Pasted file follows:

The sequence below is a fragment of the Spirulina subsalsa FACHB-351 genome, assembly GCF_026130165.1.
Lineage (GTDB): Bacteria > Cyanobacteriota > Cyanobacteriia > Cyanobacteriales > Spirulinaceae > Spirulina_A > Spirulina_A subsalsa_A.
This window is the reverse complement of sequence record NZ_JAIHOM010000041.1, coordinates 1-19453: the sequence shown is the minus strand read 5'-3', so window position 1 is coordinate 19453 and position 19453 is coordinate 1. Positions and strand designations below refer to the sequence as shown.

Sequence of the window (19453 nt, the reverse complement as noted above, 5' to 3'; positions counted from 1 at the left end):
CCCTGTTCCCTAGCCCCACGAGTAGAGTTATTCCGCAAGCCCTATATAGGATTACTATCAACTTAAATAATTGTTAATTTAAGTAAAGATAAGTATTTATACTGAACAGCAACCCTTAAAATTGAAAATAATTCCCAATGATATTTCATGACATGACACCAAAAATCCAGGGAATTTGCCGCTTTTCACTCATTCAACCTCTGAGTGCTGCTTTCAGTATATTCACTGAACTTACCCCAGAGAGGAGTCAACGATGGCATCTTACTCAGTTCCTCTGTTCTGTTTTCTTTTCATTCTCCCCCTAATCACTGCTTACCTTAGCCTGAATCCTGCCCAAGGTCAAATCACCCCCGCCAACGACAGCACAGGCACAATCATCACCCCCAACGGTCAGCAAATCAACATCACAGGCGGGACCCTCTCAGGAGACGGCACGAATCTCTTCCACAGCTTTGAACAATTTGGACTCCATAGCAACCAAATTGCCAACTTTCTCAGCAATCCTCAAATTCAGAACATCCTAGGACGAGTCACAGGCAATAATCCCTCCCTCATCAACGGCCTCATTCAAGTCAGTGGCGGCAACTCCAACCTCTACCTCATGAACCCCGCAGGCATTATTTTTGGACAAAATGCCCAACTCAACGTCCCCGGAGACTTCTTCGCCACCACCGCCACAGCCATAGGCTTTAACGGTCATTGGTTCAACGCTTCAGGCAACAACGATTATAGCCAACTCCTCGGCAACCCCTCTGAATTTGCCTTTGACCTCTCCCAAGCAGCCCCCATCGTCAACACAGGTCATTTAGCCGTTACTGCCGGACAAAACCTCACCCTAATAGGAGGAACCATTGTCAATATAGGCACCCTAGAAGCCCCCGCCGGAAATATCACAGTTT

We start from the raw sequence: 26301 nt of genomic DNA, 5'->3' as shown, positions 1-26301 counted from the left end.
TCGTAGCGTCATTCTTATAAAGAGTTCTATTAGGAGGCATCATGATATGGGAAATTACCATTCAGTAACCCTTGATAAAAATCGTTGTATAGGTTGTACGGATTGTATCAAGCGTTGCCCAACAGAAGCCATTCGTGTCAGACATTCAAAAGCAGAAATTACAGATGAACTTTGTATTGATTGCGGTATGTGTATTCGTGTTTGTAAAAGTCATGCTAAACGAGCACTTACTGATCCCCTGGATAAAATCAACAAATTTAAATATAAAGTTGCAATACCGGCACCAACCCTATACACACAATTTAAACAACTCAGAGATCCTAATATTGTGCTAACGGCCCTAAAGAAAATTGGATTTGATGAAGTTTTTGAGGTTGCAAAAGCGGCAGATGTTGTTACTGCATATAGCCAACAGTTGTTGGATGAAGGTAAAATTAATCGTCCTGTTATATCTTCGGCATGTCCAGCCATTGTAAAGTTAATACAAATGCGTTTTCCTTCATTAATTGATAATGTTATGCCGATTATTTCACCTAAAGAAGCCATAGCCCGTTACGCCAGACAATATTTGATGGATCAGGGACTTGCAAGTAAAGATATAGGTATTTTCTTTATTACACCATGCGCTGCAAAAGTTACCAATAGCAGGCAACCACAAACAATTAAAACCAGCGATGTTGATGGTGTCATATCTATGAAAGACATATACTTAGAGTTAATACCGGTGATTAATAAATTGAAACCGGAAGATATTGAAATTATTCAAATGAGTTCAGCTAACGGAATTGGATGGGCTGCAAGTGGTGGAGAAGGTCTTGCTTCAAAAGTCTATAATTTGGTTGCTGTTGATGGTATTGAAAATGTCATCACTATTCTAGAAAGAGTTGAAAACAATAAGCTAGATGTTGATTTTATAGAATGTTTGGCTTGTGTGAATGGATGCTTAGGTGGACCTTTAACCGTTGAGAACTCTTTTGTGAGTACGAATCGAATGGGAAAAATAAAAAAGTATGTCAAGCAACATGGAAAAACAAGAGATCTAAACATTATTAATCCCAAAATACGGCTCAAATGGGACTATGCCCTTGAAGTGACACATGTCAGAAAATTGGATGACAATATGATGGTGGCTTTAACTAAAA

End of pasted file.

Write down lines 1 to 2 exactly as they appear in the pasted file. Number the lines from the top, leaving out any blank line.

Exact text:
The sequence below is a fragment of the Spirulina subsalsa FACHB-351 genome, assembly GCF_026130165.1.
Lineage (GTDB): Bacteria > Cyanobacteriota > Cyanobacteriia > Cyanobacteriales > Spirulinaceae > Spirulina_A > Spirulina_A subsalsa_A.